Darier disease is a rare type of autosomal dominant genodermatosis, and it is caused by a mutation in the gene coding for the endoplasmic reticulum membrane calcium pump Ca2+-ATPase type 2, leading to compromised intercellular adhesion. Moreover, this condition is characterized by multiple keratotic greasy papules with a seborrheic distribution and is worsened by heat and sun exposure, sweating, and friction. Occasionally, it may be associated with nail abnormalities and may involve the mucosa. Unilateral segmental Darier disease is a rare variant characterized by unilateral eruption of erythematic keratotic papules not associated with other conditions. Herein, we report a case of type 1 segmental Darier disease. Furthermore, the main characteristics and treatment options are discussed.

Darier disease, also referred to as Darier-White disease or follicular keratosis, was first described independently by Darier and White in 1889 [1]. It is a rare autosomal dominant disorder with a prevalence of about 1:30,000–1:100,000 [2]. The 10-year incidence of new cases is approximately 4 million [3]. Moreover, the condition equally affects male and female individuals. The symptoms of Darier disease usually appear during the first two decades of life, with a peak onset during puberty.

The clinical characteristics of the condition include multiple keratotic papules, which may coalesce in plaques, mainly in the seborrheic areas of the trunk, scalp (particularly its margins), forehead, and flexures.

About 10% of patients with Darier disease present with various localized lesions, such as unilateral, linear, segmental, and zosteriform [2]. Segmental Darier disease is classified into two phenotypes, namely, type 1, which is caused by a postzygotic mutation in the ATP2A2 gene during embryogenesis, leading to a mosaic pattern of skin involvement, and type 2, which occurs in patients with generalized Darier disease with additional postzygotic mutation in the other alleles of ATP2A2 [2]. Herein, we report a rare case of clinically and histopathologically confirmed type 1 segmental Darier disease.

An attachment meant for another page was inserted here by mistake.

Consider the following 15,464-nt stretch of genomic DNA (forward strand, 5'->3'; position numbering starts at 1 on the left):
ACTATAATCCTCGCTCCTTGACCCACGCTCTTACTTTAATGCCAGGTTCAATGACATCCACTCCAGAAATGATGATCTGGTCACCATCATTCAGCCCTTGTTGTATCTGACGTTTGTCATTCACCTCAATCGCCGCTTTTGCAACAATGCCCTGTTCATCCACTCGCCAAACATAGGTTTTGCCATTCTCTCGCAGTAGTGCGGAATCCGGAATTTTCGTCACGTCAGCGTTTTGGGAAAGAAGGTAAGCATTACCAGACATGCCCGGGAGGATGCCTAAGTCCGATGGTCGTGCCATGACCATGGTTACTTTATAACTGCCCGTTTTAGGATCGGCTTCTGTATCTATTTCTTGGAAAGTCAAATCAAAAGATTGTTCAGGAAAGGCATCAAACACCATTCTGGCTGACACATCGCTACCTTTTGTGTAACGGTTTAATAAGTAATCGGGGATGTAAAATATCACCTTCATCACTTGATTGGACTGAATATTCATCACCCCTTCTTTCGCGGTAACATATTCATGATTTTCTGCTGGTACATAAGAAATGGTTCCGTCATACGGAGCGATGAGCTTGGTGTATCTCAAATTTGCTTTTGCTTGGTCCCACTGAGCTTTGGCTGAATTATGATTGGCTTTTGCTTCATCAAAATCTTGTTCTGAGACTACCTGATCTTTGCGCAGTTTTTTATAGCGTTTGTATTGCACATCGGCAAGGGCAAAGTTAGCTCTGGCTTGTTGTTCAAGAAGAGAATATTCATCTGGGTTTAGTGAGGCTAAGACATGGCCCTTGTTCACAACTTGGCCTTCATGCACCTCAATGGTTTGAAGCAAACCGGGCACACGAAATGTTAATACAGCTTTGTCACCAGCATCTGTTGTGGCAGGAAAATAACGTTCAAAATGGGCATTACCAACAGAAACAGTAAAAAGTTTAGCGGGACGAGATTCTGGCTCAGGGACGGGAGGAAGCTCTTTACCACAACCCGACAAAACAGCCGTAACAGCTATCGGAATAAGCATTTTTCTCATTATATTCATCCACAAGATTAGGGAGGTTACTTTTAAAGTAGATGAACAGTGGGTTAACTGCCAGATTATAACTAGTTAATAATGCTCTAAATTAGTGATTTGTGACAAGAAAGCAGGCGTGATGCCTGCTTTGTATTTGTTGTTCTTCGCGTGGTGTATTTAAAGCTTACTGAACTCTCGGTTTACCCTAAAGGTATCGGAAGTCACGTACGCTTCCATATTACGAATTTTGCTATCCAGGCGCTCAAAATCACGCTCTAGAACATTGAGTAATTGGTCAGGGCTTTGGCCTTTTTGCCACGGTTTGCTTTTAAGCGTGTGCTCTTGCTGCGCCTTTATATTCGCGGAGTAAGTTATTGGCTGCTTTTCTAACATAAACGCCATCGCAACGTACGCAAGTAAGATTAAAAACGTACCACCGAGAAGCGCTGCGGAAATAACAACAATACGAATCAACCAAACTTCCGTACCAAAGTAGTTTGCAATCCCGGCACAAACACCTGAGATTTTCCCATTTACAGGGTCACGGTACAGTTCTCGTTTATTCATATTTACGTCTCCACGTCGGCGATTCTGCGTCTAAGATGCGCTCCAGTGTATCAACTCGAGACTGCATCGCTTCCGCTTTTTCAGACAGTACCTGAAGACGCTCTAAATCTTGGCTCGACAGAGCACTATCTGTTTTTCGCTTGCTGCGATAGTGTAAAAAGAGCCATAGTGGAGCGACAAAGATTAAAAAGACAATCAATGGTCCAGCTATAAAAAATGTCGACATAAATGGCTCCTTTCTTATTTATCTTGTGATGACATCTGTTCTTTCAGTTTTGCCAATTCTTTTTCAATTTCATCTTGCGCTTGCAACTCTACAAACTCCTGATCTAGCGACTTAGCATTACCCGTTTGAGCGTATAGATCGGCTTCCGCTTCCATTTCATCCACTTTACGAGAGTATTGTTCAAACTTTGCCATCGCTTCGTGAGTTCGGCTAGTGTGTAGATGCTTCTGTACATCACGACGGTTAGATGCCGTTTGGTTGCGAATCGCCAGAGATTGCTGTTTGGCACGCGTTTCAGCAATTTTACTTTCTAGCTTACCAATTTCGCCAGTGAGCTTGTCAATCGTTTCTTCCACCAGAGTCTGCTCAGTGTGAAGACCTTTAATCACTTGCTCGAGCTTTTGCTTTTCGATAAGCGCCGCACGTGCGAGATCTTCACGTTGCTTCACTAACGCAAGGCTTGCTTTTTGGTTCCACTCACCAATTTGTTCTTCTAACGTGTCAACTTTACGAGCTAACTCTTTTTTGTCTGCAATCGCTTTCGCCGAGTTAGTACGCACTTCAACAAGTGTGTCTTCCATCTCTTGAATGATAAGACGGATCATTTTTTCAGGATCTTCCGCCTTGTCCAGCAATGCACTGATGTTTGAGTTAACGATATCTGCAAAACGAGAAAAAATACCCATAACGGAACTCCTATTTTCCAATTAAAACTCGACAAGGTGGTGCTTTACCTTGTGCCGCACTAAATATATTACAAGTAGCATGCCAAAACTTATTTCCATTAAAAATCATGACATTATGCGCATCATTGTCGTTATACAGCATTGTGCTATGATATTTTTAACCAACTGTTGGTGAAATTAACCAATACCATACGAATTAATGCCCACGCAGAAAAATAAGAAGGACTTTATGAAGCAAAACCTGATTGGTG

A 35-year-old woman who presented with multiple pruritic skin lesions on the left breast for the past 5 years came to the outpatient dermatology department of our institution. Her symptoms were generally aggravated by exposure to high environmental temperatures. Thus, the lesions worsened during summer with a risk for regression during the other seasons. The number of lesions increased over time, and they extended to the left axilla. However, the patient had no family member presenting with similar lesions.

On local cutaneous examination, a group of normochromic and brownish keratotic papules, with linear disposition, was noted on the left breast, which extended up to the left axilla (Fig. 1a–c). However, no other abnormalities were observed. The examination of the scalp, nails, and mucous membranes did not show any abnormalities. The general physical and systemic examinations were not remarkable. All routine examination findings and laboratory parameters were within normal ranges.